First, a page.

Gas turbines

Task 5 pertains to the use of combustion in gas turbine engines for power generation, and represents the required enabling step that completes the CCS value chain on the Norwegian Continental Shelf, throughout Europe and worldwide.

The overall objective is to assess and improve the stability and operability of gas turbine combustion systems facing issues related to novel and unconventional fuel mixtures. Specific focus and significant efforts are aimed at the characterisation of “reheat” hydrogen combustion, which is a firing layout that relies on the longitudinal staging of the combustion system that is divided into two combustion zones arranged in sequence: a first “conventional” dry low-emission burner and a second “reheat” dry low-emission burner.

Ultimately, Task 5 aims to assess the overall impact on power generation, thermodynamic efficiency, and pollutants emissions in order to reduce costs related to clean and efficient energy conversion in gas turbines, and improve their safety and robustness.

Andrea Gruber
Task leader: Andrea Gruber

Results 2021

In 2021, the research work built upon the significant findings and fundamental insights about hydrogen combustion acquired in 2017-2020 to investigate more applied topics of increasing relevance to the development of fuel-flexible gas turbines.

The characteristics of hydrogen flames at reheat combustion conditions that are present in Ansaldo’s GT36 gas turbine have been investigated by SINTEF using a computationally intensive numerical modelling approach named Large Eddy Simulation (LES), in order to accurately represent the reactive flow, combined with a detailed representation of the chemical reaction kinetics.

Scientific illustration
A hydrogen reheat flame (green isosurface) stabilised in a dump combustor at combustion conditions (25 bar, flame temperature > 1800K), which corresponds to full-load of the Ansaldo GT36 gas turbine. The vorticity structures of this strongly turbulent reactive flow are visualized by yellow and purple isosurfaces (rotating in opposed directions).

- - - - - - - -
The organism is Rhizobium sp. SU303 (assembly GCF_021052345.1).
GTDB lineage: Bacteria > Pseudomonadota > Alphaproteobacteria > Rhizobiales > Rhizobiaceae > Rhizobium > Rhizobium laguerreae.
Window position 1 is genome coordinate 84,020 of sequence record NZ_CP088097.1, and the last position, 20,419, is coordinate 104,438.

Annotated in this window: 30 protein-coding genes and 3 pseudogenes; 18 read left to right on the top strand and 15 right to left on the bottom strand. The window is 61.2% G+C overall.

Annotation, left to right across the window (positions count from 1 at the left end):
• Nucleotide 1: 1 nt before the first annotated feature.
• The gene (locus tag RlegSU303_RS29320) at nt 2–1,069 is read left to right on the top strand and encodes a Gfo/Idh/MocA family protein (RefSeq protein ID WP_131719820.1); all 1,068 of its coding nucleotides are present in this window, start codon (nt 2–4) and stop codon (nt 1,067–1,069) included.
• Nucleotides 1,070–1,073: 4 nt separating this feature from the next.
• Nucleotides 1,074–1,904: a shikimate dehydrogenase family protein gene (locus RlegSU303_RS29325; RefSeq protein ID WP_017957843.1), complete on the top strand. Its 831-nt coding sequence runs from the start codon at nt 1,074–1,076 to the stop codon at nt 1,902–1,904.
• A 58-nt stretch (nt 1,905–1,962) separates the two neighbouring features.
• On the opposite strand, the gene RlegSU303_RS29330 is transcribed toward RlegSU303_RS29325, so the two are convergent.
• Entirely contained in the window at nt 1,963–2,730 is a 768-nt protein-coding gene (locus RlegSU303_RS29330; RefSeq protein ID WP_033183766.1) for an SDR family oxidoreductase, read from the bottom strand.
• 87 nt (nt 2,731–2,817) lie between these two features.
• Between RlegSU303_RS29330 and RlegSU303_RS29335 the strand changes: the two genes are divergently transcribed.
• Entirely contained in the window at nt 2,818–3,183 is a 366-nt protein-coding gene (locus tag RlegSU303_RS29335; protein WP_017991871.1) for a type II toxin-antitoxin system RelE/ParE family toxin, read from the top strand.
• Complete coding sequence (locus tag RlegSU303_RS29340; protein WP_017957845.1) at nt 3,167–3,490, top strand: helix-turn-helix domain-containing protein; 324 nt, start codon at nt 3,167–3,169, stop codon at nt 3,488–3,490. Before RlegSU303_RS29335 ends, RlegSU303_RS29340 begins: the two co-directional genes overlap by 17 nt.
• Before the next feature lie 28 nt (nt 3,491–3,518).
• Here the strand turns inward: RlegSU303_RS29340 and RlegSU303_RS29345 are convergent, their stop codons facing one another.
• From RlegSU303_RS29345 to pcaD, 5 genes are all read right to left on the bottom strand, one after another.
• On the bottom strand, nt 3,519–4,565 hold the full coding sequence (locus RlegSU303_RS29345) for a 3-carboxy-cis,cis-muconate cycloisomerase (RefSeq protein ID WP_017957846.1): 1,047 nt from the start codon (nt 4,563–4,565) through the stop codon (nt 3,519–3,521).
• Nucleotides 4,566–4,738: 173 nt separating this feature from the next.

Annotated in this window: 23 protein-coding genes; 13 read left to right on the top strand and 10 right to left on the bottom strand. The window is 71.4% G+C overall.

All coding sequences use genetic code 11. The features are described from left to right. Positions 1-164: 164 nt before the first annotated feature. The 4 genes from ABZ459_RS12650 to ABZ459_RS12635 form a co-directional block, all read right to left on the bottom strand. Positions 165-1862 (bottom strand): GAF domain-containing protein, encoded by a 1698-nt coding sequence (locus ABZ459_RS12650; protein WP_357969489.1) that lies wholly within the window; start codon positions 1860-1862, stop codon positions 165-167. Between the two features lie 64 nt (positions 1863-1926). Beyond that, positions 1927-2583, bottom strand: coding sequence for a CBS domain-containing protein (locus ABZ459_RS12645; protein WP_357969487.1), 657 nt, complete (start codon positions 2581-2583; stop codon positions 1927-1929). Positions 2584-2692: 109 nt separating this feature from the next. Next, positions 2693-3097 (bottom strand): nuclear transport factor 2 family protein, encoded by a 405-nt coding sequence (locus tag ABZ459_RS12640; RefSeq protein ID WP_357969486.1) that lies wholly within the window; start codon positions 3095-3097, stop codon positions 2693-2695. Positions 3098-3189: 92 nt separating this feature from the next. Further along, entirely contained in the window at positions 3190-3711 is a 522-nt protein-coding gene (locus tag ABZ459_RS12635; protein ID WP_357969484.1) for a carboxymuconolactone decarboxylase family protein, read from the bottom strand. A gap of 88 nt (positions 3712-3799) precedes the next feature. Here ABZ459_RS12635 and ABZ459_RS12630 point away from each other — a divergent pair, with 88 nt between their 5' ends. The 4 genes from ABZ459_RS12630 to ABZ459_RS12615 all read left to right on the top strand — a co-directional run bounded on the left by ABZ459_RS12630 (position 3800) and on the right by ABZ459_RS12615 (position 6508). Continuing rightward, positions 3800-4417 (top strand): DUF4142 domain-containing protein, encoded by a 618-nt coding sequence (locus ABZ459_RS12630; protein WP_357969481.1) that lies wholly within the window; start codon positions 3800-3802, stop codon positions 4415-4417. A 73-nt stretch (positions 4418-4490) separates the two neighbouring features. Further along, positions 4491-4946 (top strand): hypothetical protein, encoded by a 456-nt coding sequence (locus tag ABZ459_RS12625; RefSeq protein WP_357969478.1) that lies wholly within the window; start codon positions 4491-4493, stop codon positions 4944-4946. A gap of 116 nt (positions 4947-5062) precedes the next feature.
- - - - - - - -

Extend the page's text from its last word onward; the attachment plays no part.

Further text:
Results from the LES calculations have provided important information for combustion conditions corresponding to part- and full-load operation of the GT56 gas turbine about the response of hydrogen reheat flames to prescribed variations of the reactants’ temperature. The calculations revealed a robust, stable and predictable behaviour of hydrogen reheat flames in high-pressure conditions, which is relevant to gas turbine applications.

Hydrogen/methane flames ignition and stabilization for different back-pressure conditions.

Interestingly, a very different flame behaviour, characterised by a strong tendency of flame instability in response to temperature fluctuations, was observed for atmospheric pressure conditions. However, these are irrelevant in the context of reheat combustion. This knowledge is key to assessing and improving the robustness of gas turbine combustors that aim for stable and clean operation based on pure hydrogen firing, and will speed up combustor development by OEMs.

In parallel to the computational activity at SINTEF, the experimental activity performed at NTNU has focused on the ignition dynamics and its effect on the flashback tendency of hydrogen-enriched flames (hydrogen-methane blends). The experimental work, conducted by the PhD student Tarik Yahou under the supervision of Professor James Dawson, and in collaboration with Thierry Schuller of IMFT Toulouse, revealed that the ignition dynamics cannot be fully described by classical kinematics arguments and proposed a new mechanism to explain the empirical observations.

The NCCS-sponsored KSP “Reheat2H2” complements Task 5’s research activities by investigating combustion dynamics (thermo-acoustic instabilities) of hydrogen reheat flames and, based on numerical simulation and experimental measurement, is building a low-order model that can represent the flames’ response to unsteady effects emerging from the surroundings (acoustic waves, reactants temperature fluctuations, heat loss etc).